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Your Guide to the Basics of Grenache Wine

From being used as a ceremonial drink by Ancient Egyptians during 3100 BC because of its blood-like feature up to the civilization of Greece wherein it is seen as a privilege liquor for the member of the upper class, wines played significant roles in the history and development of cultures of different countries across the globe.

It has come a long way up to today’s time— the 21st century. Wines these days are made available for everyone. There are now affordable wines to cater to those who want to enjoy the wine’s luxury taste without having to drill a hole in one’s pocket.

On the other hand, prized wines, which are the epitome of luxury and affluence, are being produced too. One can still taste the distinction of their varying value and quality.

Take, for instance, Grenache. It’s one of the best-tasting wines that will surely satisfy the palate of many wine aficionados and enthusiasts. To know more about this wine, take a read!

Where is Grenache’s Vineyard?

Grenache is also known by its Spanish name Garnacha. It can be found almost anywhere in the world since it is one of the most cultivated red grape varieties in the world.

This exquisite variety is grown extensively and primarily in France, Australia, the United States, and Spain. And due to its versatility in both vineyard and winery, it became one of the most globally distributed grapes. Thus, wine production for this label is also on a large scale.

Characteristics of Grenache

This wine variety is well-known for its berry flavors, those of which can be likened to the taste of raspberries, strawberries, and black cherries.

In addition to the said tastes, Grenache also has the notes of white pepper, cinnamon, anise, citrus rind, and tobacco, which makes up its overall character.

Moreover, Grenache is usually processed through medium oak aging wherein its tannin and acidity are at medium level.

What Does this Wine Taste Like?

If you are wondering about how does Grenache tastes like, then here it goes. This wine tastes like a candied fruit roll-up sprinkled with cinnamon. The mentioned taste has always been the impression of expert blind tasters.

Don’t be deceived with its light color and semi-translucency. Most of the time, light-colored wines are perceived as light-bodied wines. However, in Grenache’s case, it has a medium-bodied taste since it contains around 13.5-16 percent alcohol.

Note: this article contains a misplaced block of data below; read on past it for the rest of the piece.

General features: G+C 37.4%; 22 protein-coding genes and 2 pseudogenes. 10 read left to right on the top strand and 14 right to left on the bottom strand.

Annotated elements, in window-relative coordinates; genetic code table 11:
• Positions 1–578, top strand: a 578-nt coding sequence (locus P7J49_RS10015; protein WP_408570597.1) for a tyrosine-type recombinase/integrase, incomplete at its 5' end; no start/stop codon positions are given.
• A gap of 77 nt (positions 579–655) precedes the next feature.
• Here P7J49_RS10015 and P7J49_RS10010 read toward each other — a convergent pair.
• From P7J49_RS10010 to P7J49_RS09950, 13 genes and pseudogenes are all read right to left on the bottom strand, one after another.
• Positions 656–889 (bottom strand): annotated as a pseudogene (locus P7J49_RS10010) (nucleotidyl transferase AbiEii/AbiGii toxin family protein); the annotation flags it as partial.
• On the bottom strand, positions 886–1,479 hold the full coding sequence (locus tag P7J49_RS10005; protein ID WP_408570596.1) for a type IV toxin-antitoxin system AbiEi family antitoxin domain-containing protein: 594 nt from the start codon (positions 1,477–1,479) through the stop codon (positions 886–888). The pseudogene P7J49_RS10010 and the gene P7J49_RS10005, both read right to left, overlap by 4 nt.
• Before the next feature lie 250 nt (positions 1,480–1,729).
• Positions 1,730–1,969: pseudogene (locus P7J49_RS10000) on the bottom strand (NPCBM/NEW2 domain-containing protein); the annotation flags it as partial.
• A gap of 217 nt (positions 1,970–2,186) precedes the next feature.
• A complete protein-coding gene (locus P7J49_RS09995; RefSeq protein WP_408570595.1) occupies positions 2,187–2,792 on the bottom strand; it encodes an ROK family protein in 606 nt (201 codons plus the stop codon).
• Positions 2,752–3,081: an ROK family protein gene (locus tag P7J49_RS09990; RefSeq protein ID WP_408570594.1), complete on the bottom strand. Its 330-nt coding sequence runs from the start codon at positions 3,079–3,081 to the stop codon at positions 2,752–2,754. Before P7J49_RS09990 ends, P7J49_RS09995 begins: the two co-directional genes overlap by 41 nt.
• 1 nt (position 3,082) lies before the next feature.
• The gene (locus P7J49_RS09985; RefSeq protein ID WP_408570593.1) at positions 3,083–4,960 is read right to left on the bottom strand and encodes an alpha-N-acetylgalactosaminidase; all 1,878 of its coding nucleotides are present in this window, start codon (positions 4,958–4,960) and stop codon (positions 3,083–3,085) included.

Additionally, Grenache often has its subtle aromas of ruby-red grapefruits and orange rinds. But, that is technically dependent on where it is grown. Thus, you should be aware of the said subtle notes and aromas to know about the wine better.

Three Different Tastes of Grenache

Since this wine is highly grown in different countries and regions, it has now its trademark when it comes to tastes. Each of its taste variety has created an impact on wine experts and wine-loving individuals. Thus, here are the three different flavors of Grenache:

Spanish Garnacha. This type is from Spain’s vineyard in the region of Calatayud, wherein the climate is of a warm environment. The growing region in Northern Spain makes the Garnacha grapes late in ripening, which accounts for the wine’s high sugar level.

Further, this wine variety has an alcohol level above 15 percent, which adds to the body and spiciness of the wine’s characteristics. Also, the Garnacha from this area often depicts the smell of a ruby-red grapefruit with licorice and cherry flavor.

French Grenache. This type of wine is grown and produced at France’s Southern Rhone, which is highly known for its Grenache-based wines. This region’s Grenache wines have characteristics of cherry fruit with smoky, herbal notes that include lavender, tobacco, and oregano.

Additionally, unlike the Spanish Garnacha, Rhone’s Grenache has a slightly cooler climate. Thus the wines are finer and have less alcohol percentage.

US Grenache. The American Grenache is one of the three varieties of Grenache varieties whose taste exudes both fruity and aromatic with a subtle hint of crisp acidity. Now, instead of the Old World Grenache, which is more on herbal aromas, the American Grenache’s version is heavy on flowers and licorice.

Takeaway

Wines of the past were only exclusive for elites or those who belong in the upper class since wines back then are technically the symbol of power and luxury. However, as the world progresses, the availability of these liquors for everyone opened up too. Now, anyone can indulge in this well-loved vino.

With this said, the wine enthusiast community is growing at a large scale. Now, if you are one of them, then you’d better start learning the basics of certain wines, grape variety, and vineyard.

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